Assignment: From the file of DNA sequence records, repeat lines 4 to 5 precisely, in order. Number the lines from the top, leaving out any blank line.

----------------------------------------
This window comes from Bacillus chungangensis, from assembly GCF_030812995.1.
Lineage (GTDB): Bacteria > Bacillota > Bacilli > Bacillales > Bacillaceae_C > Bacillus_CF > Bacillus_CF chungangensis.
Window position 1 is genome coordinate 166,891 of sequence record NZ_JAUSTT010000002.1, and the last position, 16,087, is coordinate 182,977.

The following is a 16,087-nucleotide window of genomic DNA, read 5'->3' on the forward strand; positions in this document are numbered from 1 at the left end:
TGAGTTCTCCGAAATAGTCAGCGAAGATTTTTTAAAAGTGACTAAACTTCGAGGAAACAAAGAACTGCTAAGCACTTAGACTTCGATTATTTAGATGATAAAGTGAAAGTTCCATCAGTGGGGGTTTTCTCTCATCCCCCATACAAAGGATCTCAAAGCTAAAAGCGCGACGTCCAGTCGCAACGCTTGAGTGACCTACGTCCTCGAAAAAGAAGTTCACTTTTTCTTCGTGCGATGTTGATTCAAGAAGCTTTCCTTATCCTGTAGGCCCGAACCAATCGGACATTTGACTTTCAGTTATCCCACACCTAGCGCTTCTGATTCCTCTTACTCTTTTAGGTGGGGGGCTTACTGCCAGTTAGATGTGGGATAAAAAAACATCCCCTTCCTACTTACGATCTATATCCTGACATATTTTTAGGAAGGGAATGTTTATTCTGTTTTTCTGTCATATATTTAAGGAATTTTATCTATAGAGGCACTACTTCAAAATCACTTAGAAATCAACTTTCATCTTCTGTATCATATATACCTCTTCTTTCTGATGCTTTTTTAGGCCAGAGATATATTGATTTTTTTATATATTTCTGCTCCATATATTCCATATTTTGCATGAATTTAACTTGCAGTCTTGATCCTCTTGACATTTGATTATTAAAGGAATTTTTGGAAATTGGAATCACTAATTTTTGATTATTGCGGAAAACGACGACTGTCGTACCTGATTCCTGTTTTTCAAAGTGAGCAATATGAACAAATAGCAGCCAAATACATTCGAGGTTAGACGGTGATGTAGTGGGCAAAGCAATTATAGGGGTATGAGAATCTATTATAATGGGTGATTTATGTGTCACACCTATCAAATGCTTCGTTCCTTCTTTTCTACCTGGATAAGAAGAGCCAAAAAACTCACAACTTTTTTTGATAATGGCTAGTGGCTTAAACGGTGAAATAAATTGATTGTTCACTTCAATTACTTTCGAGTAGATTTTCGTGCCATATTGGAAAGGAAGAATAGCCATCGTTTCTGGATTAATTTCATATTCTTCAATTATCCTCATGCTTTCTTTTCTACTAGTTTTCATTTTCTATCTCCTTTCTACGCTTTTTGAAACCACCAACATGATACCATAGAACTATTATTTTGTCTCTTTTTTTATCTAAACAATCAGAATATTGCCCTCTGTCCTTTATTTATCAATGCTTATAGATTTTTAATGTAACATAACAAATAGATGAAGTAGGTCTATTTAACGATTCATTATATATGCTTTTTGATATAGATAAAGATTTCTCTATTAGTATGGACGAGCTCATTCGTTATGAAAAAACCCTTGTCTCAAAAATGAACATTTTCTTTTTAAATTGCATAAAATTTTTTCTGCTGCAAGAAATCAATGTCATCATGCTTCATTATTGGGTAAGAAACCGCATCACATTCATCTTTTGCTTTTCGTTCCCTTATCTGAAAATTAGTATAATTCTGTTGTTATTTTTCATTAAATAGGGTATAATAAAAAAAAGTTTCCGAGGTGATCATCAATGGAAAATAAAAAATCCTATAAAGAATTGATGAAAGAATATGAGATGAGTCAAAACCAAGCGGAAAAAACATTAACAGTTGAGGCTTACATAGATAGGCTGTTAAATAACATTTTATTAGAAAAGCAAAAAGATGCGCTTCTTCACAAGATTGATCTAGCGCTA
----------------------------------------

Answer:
The following is a 16,087-nucleotide window of genomic DNA, read 5'->3' on the forward strand; positions in this document are numbered from 1 at the left end:
TGAGTTCTCCGAAATAGTCAGCGAAGATTTTTTAAAAGTGACTAAACTTCGAGGAAACAAAGAACTGCTAAGCACTTAGACTTCGATTATTTAGATGATAAAGTGAAAGTTCCATCAGTGGGGGTTTTCTCTCATCCCCCATACAAAGGATCTCAAAGCTAAAAGCGCGACGTCCAGTCGCAACGCTTGAGTGACCTACGTCCTCGAAAAAGAAGTTCACTTTTTCTTCGTGCGATGTTGATTCAAGAAGCTTTCCTTATCCTGTAGGCCCGAACCAATCGGACATTTGACTTTCAGTTATCCCACACCTAGCGCTTCTGATTCCTCTTACTCTTTTAGGTGGGGGGCTTACTGCCAGTTAGATGTGGGATAAAAAAACATCCCCTTCCTACTTACGATCTATATCCTGACATATTTTTAGGAAGGGAATGTTTATTCTGTTTTTCTGTCATATATTTAAGGAATTTTATCTATAGAGGCACTACTTCAAAATCACTTAGAAATCAACTTTCATCTTCTGTATCATATATACCTCTTCTTTCTGATGCTTTTTTAGGCCAGAGATATATTGATTTTTTTATATATTTCTGCTCCATATATTCCATATTTTGCATGAATTTAACTTGCAGTCTTGATCCTCTTGACATTTGATTATTAAAGGAATTTTTGGAAATTGGAATCACTAATTTTTGATTATTGCGGAAAACGACGACTGTCGTACCTGATTCCTGTTTTTCAAAGTGAGCAATATGAACAAATAGCAGCCAAATACATTCGAGGTTAGACGGTGATGTAGTGGGCAAAGCAATTATAGGGGTATGAGAATCTATTATAATGGGTGATTTATGTGTCACACCTATCAAATGCTTCGTTCCTTCTTTTCTACCTGGATAAGAAGAGCCAAAAAACTCACAACTTTTTTTGATAATGGCTAGTGGCTTAAACGGTGAAATAAATTGATTGTTCACTTCAATTACTTTCGAGTAGATTTTCGTGCCATATTGGAAAGGAAGAATAGCCATCGTTTCTGGATTAATTTCATATTCTTCAATTATCCTCATGCTTTCTTTTCTACTAGTTTTCATTTTCTATCTCCTTTCTACGCTTTTTGAAACCACCAACATGATACCATAGAACTATTATTTTGTCTCTTTTTTTATCTAAACAATCAGAATATTGCCCTCTGTCCTTTATTTATCAATGCTTATAGATTTTTAATGTAACATAACAAATAGATGAAGTAGGTCTATTTAACGATTCATTATATATGCTTTTTGATATAGATAAAGATTTCTCTATTAGTATGGACGAGCTCATTCGTTATGAAAAAACCCTTGTCTCAAAAATGAACATTTTCTTTTTAAATTGCATAAAATTTTTTCTGCTGCAAGAAATCAATGTCATCATGCTTCATTATTGGGTAAGAAACCGCATCACATTCATCTTTTGCTTTTCGTTCCCTTATCTGAAAATTAGTATAATTCTGTTGTTATTTTTCATTAAATAGGGTATAATAAAAAAAAGTTTCCGAGGTGATCATCAATGGAAAATAAAAAATCCTATAAAGAATTGATGAAAGAATATGAGATGAGTCAAAACCAAGCGGAAAAAACATTAACAGTTGAGGCTTACATAGATAGGCTGTTAAATAACATTTTATTAGAAAAGCAAAAAGATGCGCTTCTTCACAAGATTGATCTAGCGCTA